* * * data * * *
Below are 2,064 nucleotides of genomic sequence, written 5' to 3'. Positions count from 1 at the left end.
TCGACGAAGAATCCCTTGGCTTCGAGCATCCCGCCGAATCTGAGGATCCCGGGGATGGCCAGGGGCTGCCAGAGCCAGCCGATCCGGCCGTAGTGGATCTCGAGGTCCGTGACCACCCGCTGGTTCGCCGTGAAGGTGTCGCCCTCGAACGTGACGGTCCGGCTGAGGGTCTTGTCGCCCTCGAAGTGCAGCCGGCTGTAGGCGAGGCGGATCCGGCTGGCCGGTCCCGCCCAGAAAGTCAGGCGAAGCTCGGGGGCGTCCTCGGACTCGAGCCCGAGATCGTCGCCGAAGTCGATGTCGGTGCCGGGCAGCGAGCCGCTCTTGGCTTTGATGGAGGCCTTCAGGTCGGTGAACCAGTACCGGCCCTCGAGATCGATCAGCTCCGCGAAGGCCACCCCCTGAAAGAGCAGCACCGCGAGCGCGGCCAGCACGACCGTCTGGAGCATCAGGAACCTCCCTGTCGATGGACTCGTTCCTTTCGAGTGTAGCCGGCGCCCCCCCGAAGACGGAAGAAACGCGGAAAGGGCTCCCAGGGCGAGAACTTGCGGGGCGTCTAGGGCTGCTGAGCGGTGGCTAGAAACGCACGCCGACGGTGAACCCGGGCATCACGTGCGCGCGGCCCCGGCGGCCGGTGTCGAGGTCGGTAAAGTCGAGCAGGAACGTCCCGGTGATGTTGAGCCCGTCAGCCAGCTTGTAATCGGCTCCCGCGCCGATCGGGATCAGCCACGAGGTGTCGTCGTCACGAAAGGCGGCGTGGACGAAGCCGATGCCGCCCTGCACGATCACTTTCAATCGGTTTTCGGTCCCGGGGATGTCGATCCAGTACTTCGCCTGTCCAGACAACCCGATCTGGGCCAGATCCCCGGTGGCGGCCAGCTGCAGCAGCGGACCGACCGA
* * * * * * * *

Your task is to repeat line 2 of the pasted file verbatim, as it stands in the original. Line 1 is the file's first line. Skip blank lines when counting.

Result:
TCGACGAAGAATCCCTTGGCTTCGAGCATCCCGCCGAATCTGAGGATCCCGGGGATGGCCAGGGGCTGCCAGAGCCAGCCGATCCGGCCGTAGTGGATCTCGAGGTCCGTGACCACCCGCTGGTTCGCCGTGAAGGTGTCGCCCTCGAACGTGACGGTCCGGCTGAGGGTCTTGTCGCCCTCGAAGTGCAGCCGGCTGTAGGCGAGGCGGATCCGGCTGGCCGGTCCCGCCCAGAAAGTCAGGCGAAGCTCGGGGGCGTCCTCGGACTCGAGCCCGAGATCGTCGCCGAAGTCGATGTCGGTGCCGGGCAGCGAGCCGCTCTTGGCTTTGATGGAGGCCTTCAGGTCGGTGAACCAGTACCGGCCCTCGAGATCGATCAGCTCCGCGAAGGCCACCCCCTGAAAGAGCAGCACCGCGAGCGCGGCCAGCACGACCGTCTGGAGCATCAGGAACCTCCCTGTCGATGGACTCGTTCCTTTCGAGTGTAGCCGGCGCCCCCCCGAAGACGGAAGAAACGCGGAAAGGGCTCCCAGGGCGAGAACTTGCGGGGCGTCTAGGGCTGCTGAGCGGTGGCTAGAAACGCACGCCGACGGTGAACCCGGGCATCACGTGCGCGCGGCCCCGGCGGCCGGTGTCGAGGTCGGTAAAGTCGAGCAGGAACGTCCCGGTGATGTTGAGCCCGTCAGCCAGCTTGTAATCGGCTCCCGCGCCGATCGGGATCAGCCACGAGGTGTCGTCGTCACGAAAGGCGGCGTGGACGAAGCCGATGCCGCCCTGCACGATCACTTTCAATCGGTTTTCGGTCCCGGGGATGTCGATCCAGTACTTCGCCTGTCCAGACAACCCGATCTGGGCCAGATCCCCGGTGGCGGCCAGCTGCAGCAGCGGACCGACCGA